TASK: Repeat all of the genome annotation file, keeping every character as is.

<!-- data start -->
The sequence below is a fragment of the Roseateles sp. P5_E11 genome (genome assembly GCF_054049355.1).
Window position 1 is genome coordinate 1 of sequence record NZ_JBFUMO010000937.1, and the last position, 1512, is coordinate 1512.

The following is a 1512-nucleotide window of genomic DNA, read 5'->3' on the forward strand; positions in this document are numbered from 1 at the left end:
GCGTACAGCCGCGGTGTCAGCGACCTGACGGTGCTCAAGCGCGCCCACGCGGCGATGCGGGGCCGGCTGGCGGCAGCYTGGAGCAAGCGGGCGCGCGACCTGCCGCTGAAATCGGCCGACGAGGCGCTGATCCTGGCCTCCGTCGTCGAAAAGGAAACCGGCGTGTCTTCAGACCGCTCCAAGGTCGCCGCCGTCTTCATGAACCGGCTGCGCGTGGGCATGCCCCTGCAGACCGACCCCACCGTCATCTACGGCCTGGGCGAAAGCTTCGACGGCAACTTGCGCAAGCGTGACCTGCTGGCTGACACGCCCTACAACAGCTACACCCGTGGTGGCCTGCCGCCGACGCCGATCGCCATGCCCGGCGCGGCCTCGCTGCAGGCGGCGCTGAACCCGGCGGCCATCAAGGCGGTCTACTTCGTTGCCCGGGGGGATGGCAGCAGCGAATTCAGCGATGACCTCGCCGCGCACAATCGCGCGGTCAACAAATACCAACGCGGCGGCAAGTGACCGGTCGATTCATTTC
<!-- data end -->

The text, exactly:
The sequence below is a fragment of the Roseateles sp. P5_E11 genome (genome assembly GCF_054049355.1).
Window position 1 is genome coordinate 1 of sequence record NZ_JBFUMO010000937.1, and the last position, 1512, is coordinate 1512.

The following is a 1512-nucleotide window of genomic DNA, read 5'->3' on the forward strand; positions in this document are numbered from 1 at the left end:
GCGTACAGCCGCGGTGTCAGCGACCTGACGGTGCTCAAGCGCGCCCACGCGGCGATGCGGGGCCGGCTGGCGGCAGCYTGGAGCAAGCGGGCGCGCGACCTGCCGCTGAAATCGGCCGACGAGGCGCTGATCCTGGCCTCCGTCGTCGAAAAGGAAACCGGCGTGTCTTCAGACCGCTCCAAGGTCGCCGCCGTCTTCATGAACCGGCTGCGCGTGGGCATGCCCCTGCAGACCGACCCCACCGTCATCTACGGCCTGGGCGAAAGCTTCGACGGCAACTTGCGCAAGCGTGACCTGCTGGCTGACACGCCCTACAACAGCTACACCCGTGGTGGCCTGCCGCCGACGCCGATCGCCATGCCCGGCGCGGCCTCGCTGCAGGCGGCGCTGAACCCGGCGGCCATCAAGGCGGTCTACTTCGTTGCCCGGGGGGATGGCAGCAGCGAATTCAGCGATGACCTCGCCGCGCACAATCGCGCGGTCAACAAATACCAACGCGGCGGCAAGTGACCGGTCGATTCATTTC